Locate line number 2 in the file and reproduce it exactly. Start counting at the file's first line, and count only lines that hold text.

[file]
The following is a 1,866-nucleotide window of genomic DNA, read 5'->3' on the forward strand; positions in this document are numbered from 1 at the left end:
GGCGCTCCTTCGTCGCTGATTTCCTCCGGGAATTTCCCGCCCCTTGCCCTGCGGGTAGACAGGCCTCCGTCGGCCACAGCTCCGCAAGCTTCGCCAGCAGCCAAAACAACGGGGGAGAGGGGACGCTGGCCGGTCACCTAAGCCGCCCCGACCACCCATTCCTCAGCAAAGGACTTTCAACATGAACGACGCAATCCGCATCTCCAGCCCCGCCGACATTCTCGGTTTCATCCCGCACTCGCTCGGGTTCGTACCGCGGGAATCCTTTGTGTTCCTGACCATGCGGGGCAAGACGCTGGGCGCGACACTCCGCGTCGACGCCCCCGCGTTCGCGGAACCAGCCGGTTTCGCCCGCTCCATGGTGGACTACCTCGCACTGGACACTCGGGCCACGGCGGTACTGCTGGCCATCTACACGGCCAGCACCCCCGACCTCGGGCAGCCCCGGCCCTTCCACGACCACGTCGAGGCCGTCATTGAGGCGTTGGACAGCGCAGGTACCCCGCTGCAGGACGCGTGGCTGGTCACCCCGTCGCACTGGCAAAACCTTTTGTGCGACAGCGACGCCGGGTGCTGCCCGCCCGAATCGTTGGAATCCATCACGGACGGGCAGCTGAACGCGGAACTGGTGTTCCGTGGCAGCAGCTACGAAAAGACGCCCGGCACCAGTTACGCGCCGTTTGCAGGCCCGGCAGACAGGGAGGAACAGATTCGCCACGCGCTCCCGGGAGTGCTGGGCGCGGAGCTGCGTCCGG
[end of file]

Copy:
GGCGCTCCTTCGTCGCTGATTTCCTCCGGGAATTTCCCGCCCCTTGCCCTGCGGGTAGACAGGCCTCCGTCGGCCACAGCTCCGCAAGCTTCGCCAGCAGCCAAAACAACGGGGGAGAGGGGACGCTGGCCGGTCACCTAAGCCGCCCCGACCACCCATTCCTCAGCAAAGGACTTTCAACATGAACGACGCAATCCGCATCTCCAGCCCCGCCGACATTCTCGGTTTCATCCCGCACTCGCTCGGGTTCGTACCGCGGGAATCCTTTGTGTTCCTGACCATGCGGGGCAAGACGCTGGGCGCGACACTCCGCGTCGACGCCCCCGCGTTCGCGGAACCAGCCGGTTTCGCCCGCTCCATGGTGGACTACCTCGCACTGGACACTCGGGCCACGGCGGTACTGCTGGCCATCTACACGGCCAGCACCCCCGACCTCGGGCAGCCCCGGCCCTTCCACGACCACGTCGAGGCCGTCATTGAGGCGTTGGACAGCGCAGGTACCCCGCTGCAGGACGCGTGGCTGGTCACCCCGTCGCACTGGCAAAACCTTTTGTGCGACAGCGACGCCGGGTGCTGCCCGCCCGAATCGTTGGAATCCATCACGGACGGGCAGCTGAACGCGGAACTGGTGTTCCGTGGCAGCAGCTACGAAAAGACGCCCGGCACCAGTTACGCGCCGTTTGCAGGCCCGGCAGACAGGGAGGAACAGATTCGCCACGCGCTCCCGGGAGTGCTGGGCGCGGAGCTGCGTCCGG